Acton Lake (Preble County) – Bluegill and sunfish are being caught by anglers using crickets, red worms, earthworms, mealworms, or wax worms on a No. 9 or 10 long-shanked hook as bait. Keep the bait off of the bottom and 2-to 3-feet deep using a slip bobber. Largemouth bass are being caught along the east shoreline in four to five feet of water by angler casting black rubber worms.

SOUTHEAST OHIO

Seneca Lake (Guernsey and Noble counties) – Some largemouth bass have been biting on buzz bait and crank bait on the upper portion of the lake. The best fishing has been in the morning close to shore. Fish concentration structure was submerged in the lake in 2004. The location of the submerged structure can be found by locating trees along the shoreline that have an orange paint mark, mostly on the upper portion of the lake.

Scioto River (Scioto County) – Anglers have been using gizzard shad fished off the bottom to pull in 15-to 20-pound flathead catfish. Good spots for flatheads are the twin bridges and the mouth of the Scioto going into the Ohio River.

Jackson Lake (Jackson County) – Check out the old boathouse parking area as well as the upper shelter house fishing area for great catfishing opportunities. Consistent catches of catfish have been made on chicken livers and night crawlers while fishing from shore.

LAKE ERIE

Western Basin

Walleye fishing has remained slow with little targeted effort. A few walleye, mostly from the 2003 year class, have been caught by trolling spoons or worm harnesses around Gull Island shoal and Kelleys Island shoal. As water temperatures drop larger adult walleye will migrate back toward Kelleys Island, the Bass Islands, and the area around Marblehead and Lakeside. Recently, the best western basin perch areas included the Toledo water intake, the northern cans of the Camp Perry firing range, east of the Gull Island shoal buoy, south of “C” can of the Ontario border, east of the Kelleys Island airport, and south of Kelleys Island shoal. Most fish are still running on the small side, but larger fish are starting to appear in the catch. A perch spreader tipped with shiners is the most popular setup.

Central Basin

Walleye fishing has been fair in Ohio waters of the central basin. The best areas were the northern end of the sandbar off Lorain, 7 to 9 miles north to northeast of Ashtabula in 68 to 70 feet of water, and 7 to 8 miles north-northeast of Fairport Harbor in 65 to 70 feet of water. Trolling 30 to 50 feet down with spoons or crawler harnesses, using planer boards, jet divers, or dipsy divers have produced the best catches. Fish have ranged from 15 to 24 inches. Yellow perch fishing has been excellent four miles north of Wildwood State Park and Euclid in 51 feet of water, 3 to 4 miles north of Ashtabula in 52 feet of water, and 2 to 5 miles north between Eastlake and Fairport Harbor in 44 to 60 feet of water. A perch spreader tipped with shiners is the most popular setup. Fish have ranged from 7 to 13 inches. Steelhead are starting to be caught by casting off of the Fairport Harbor pier, the Chagrin River and Euclid Creek with small spoons or spinners. Fish have ranged from 16 to 28 inches.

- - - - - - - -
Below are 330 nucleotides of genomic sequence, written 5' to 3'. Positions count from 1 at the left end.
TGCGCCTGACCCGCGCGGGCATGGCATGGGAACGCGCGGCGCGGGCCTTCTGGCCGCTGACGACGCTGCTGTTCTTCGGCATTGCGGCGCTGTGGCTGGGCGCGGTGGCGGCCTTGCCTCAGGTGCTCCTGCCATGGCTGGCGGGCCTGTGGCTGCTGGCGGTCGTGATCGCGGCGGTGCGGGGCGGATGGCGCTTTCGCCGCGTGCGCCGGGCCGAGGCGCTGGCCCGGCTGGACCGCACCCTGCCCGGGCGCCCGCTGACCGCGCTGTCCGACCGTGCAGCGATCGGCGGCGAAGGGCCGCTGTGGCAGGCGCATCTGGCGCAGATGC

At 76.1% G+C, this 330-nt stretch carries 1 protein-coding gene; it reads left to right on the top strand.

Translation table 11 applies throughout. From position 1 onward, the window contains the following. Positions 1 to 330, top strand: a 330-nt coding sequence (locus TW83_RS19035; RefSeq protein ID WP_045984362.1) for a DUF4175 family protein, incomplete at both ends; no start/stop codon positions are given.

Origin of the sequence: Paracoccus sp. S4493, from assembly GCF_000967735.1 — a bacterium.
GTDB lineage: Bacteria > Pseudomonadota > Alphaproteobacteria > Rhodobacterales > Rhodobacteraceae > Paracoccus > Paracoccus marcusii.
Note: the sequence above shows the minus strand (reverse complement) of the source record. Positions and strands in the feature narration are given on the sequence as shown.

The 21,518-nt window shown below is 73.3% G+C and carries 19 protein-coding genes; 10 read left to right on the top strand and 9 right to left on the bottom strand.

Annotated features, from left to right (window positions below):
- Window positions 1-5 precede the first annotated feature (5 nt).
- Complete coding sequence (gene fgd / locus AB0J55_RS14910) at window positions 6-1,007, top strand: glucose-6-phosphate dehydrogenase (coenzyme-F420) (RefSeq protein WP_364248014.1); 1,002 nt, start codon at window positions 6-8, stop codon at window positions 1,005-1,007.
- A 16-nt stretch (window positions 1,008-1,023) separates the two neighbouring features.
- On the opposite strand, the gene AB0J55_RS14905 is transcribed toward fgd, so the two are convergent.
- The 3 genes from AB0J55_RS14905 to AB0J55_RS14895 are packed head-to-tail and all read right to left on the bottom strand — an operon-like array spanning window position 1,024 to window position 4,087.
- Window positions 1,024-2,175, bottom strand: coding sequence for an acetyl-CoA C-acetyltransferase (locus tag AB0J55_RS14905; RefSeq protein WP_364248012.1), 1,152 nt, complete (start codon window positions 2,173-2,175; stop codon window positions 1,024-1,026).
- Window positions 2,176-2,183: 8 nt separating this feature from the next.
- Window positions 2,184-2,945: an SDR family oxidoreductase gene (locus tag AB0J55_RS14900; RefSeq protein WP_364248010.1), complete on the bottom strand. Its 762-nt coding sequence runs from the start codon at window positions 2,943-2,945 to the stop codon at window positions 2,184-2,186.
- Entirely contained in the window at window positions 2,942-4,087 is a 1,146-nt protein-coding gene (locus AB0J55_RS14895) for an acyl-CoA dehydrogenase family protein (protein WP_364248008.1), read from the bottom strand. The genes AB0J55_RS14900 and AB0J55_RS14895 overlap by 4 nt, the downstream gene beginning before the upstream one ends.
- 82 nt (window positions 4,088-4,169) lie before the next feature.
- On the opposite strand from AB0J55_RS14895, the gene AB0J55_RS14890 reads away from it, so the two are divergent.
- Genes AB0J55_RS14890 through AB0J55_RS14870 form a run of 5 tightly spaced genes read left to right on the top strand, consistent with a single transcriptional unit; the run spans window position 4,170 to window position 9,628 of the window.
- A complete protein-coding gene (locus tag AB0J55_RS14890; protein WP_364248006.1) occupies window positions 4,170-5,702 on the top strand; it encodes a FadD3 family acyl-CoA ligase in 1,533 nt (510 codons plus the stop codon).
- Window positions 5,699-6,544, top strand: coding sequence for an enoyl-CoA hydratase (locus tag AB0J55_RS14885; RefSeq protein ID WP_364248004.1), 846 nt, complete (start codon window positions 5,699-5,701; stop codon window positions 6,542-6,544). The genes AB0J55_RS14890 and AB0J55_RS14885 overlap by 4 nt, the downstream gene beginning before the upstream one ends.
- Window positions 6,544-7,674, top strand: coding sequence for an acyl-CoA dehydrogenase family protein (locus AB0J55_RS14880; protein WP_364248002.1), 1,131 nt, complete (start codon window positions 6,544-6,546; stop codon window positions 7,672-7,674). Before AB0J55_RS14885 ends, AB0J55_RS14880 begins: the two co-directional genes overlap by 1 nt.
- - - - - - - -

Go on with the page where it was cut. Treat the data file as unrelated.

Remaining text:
Lake Erie surface temperatures are in the mid to upper 60s.

OHIO RIVER

Lawrence, Monroe, Scioto, and Washington counties – Crappies can be caught in the embayment near the Shawnee State Marina. Use minnows and fish around brush piles and docks in 4 to 6 feet of water. For largemouth and spotted bass fishing, try fishing close to the bank on or near points with crank baits. For hybrid striped bass and channel catfish stay in the tailwaters. Channel cats are being caught on cut bait, live shad, chicken livers and worms during the day and through the night. For flathead catfish try live suckers, shad and skipjack. Keep an eye out for hybrids breaking the water surface as they feed. Cast out large crank baits as they move in and out of the tailwaters. Tailwaters are going to provide the best concentration of fish along the river.

Associated Press